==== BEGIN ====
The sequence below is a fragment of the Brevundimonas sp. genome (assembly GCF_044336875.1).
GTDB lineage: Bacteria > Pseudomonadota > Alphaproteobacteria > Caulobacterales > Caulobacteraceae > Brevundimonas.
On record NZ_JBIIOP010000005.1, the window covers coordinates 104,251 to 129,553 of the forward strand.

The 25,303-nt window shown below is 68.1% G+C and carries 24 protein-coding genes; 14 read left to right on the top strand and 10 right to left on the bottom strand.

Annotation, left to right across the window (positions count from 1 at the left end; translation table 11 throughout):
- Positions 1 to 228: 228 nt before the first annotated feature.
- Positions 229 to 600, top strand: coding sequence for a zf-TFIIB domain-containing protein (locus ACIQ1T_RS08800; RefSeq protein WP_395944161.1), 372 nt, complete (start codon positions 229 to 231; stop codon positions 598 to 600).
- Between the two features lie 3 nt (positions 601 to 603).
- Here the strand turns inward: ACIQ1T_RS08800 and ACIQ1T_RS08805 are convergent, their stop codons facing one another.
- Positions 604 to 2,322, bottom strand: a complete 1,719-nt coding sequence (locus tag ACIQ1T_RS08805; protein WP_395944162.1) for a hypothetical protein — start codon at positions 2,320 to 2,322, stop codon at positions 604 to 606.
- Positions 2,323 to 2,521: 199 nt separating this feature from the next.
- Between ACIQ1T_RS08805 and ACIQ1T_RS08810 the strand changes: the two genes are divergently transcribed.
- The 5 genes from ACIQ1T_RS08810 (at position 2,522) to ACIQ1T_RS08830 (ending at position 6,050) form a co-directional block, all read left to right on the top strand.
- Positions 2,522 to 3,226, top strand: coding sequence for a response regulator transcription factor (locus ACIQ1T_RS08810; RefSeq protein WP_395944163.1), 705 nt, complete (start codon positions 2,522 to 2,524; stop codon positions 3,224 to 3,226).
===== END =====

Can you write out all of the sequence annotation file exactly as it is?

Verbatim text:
The sequence below is a fragment of the Brevundimonas sp. genome (assembly GCF_044336875.1).
GTDB lineage: Bacteria > Pseudomonadota > Alphaproteobacteria > Caulobacterales > Caulobacteraceae > Brevundimonas.
On record NZ_JBIIOP010000005.1, the window covers coordinates 104,251 to 129,553 of the forward strand.

The 25,303-nt window shown below is 68.1% G+C and carries 24 protein-coding genes; 14 read left to right on the top strand and 10 right to left on the bottom strand.

Annotation, left to right across the window (positions count from 1 at the left end; translation table 11 throughout):
- Positions 1 to 228: 228 nt before the first annotated feature.
- Positions 229 to 600, top strand: coding sequence for a zf-TFIIB domain-containing protein (locus ACIQ1T_RS08800; RefSeq protein WP_395944161.1), 372 nt, complete (start codon positions 229 to 231; stop codon positions 598 to 600).
- Between the two features lie 3 nt (positions 601 to 603).
- Here the strand turns inward: ACIQ1T_RS08800 and ACIQ1T_RS08805 are convergent, their stop codons facing one another.
- Positions 604 to 2,322, bottom strand: a complete 1,719-nt coding sequence (locus tag ACIQ1T_RS08805; protein WP_395944162.1) for a hypothetical protein — start codon at positions 2,320 to 2,322, stop codon at positions 604 to 606.
- Positions 2,323 to 2,521: 199 nt separating this feature from the next.
- Between ACIQ1T_RS08805 and ACIQ1T_RS08810 the strand changes: the two genes are divergently transcribed.
- The 5 genes from ACIQ1T_RS08810 (at position 2,522) to ACIQ1T_RS08830 (ending at position 6,050) form a co-directional block, all read left to right on the top strand.
- Positions 2,522 to 3,226, top strand: coding sequence for a response regulator transcription factor (locus ACIQ1T_RS08810; RefSeq protein WP_395944163.1), 705 nt, complete (start codon positions 2,522 to 2,524; stop codon positions 3,224 to 3,226).